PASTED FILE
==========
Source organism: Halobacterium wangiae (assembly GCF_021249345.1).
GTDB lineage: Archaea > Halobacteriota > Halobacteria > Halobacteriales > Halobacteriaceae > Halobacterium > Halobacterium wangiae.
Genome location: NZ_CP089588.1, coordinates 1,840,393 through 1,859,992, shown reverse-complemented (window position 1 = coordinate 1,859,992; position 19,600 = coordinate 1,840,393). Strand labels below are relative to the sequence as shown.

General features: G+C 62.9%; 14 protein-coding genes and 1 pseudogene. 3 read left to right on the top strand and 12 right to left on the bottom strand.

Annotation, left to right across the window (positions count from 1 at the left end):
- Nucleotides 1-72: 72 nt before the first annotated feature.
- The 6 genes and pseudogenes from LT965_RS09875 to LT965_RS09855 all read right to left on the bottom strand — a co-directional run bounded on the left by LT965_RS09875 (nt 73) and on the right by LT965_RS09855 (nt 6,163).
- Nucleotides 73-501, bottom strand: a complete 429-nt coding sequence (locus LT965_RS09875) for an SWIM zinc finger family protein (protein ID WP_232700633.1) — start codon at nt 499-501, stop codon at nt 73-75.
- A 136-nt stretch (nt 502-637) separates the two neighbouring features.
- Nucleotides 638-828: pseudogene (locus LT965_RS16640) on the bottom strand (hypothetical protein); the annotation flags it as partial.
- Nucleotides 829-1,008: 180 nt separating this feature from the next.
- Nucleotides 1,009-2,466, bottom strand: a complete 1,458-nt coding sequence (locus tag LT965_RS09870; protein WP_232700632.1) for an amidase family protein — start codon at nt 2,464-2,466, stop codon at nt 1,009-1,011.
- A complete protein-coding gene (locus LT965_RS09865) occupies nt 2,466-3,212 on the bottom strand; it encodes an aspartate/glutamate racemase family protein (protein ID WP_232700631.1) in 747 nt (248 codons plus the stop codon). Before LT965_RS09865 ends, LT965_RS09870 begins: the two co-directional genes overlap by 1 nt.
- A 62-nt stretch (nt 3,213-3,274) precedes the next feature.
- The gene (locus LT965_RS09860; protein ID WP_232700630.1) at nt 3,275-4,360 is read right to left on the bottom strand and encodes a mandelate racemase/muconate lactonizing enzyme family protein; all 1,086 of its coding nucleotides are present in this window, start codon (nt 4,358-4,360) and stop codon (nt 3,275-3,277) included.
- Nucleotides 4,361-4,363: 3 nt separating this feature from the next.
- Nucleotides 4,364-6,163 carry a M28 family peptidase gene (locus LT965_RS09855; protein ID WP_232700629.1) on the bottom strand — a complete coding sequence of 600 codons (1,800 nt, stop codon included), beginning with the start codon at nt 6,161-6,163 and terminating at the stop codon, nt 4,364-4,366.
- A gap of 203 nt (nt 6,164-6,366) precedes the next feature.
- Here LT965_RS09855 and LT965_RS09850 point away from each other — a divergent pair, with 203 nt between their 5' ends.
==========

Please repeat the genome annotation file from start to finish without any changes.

Source organism: Halobacterium wangiae (assembly GCF_021249345.1).
GTDB lineage: Archaea > Halobacteriota > Halobacteria > Halobacteriales > Halobacteriaceae > Halobacterium > Halobacterium wangiae.
Genome location: NZ_CP089588.1, coordinates 1,840,393 through 1,859,992, shown reverse-complemented (window position 1 = coordinate 1,859,992; position 19,600 = coordinate 1,840,393). Strand labels below are relative to the sequence as shown.

General features: G+C 62.9%; 14 protein-coding genes and 1 pseudogene. 3 read left to right on the top strand and 12 right to left on the bottom strand.

Annotation, left to right across the window (positions count from 1 at the left end):
- Nucleotides 1-72: 72 nt before the first annotated feature.
- The 6 genes and pseudogenes from LT965_RS09875 to LT965_RS09855 all read right to left on the bottom strand — a co-directional run bounded on the left by LT965_RS09875 (nt 73) and on the right by LT965_RS09855 (nt 6,163).
- Nucleotides 73-501, bottom strand: a complete 429-nt coding sequence (locus LT965_RS09875) for an SWIM zinc finger family protein (protein ID WP_232700633.1) — start codon at nt 499-501, stop codon at nt 73-75.
- A 136-nt stretch (nt 502-637) separates the two neighbouring features.
- Nucleotides 638-828: pseudogene (locus LT965_RS16640) on the bottom strand (hypothetical protein); the annotation flags it as partial.
- Nucleotides 829-1,008: 180 nt separating this feature from the next.
- Nucleotides 1,009-2,466, bottom strand: a complete 1,458-nt coding sequence (locus tag LT965_RS09870; protein WP_232700632.1) for an amidase family protein — start codon at nt 2,464-2,466, stop codon at nt 1,009-1,011.
- A complete protein-coding gene (locus LT965_RS09865) occupies nt 2,466-3,212 on the bottom strand; it encodes an aspartate/glutamate racemase family protein (protein ID WP_232700631.1) in 747 nt (248 codons plus the stop codon). Before LT965_RS09865 ends, LT965_RS09870 begins: the two co-directional genes overlap by 1 nt.
- A 62-nt stretch (nt 3,213-3,274) precedes the next feature.
- The gene (locus LT965_RS09860; protein ID WP_232700630.1) at nt 3,275-4,360 is read right to left on the bottom strand and encodes a mandelate racemase/muconate lactonizing enzyme family protein; all 1,086 of its coding nucleotides are present in this window, start codon (nt 4,358-4,360) and stop codon (nt 3,275-3,277) included.
- Nucleotides 4,361-4,363: 3 nt separating this feature from the next.
- Nucleotides 4,364-6,163 carry a M28 family peptidase gene (locus LT965_RS09855; protein ID WP_232700629.1) on the bottom strand — a complete coding sequence of 600 codons (1,800 nt, stop codon included), beginning with the start codon at nt 6,161-6,163 and terminating at the stop codon, nt 4,364-4,366.
- A gap of 203 nt (nt 6,164-6,366) precedes the next feature.
- Here LT965_RS09855 and LT965_RS09850 point away from each other — a divergent pair, with 203 nt between their 5' ends.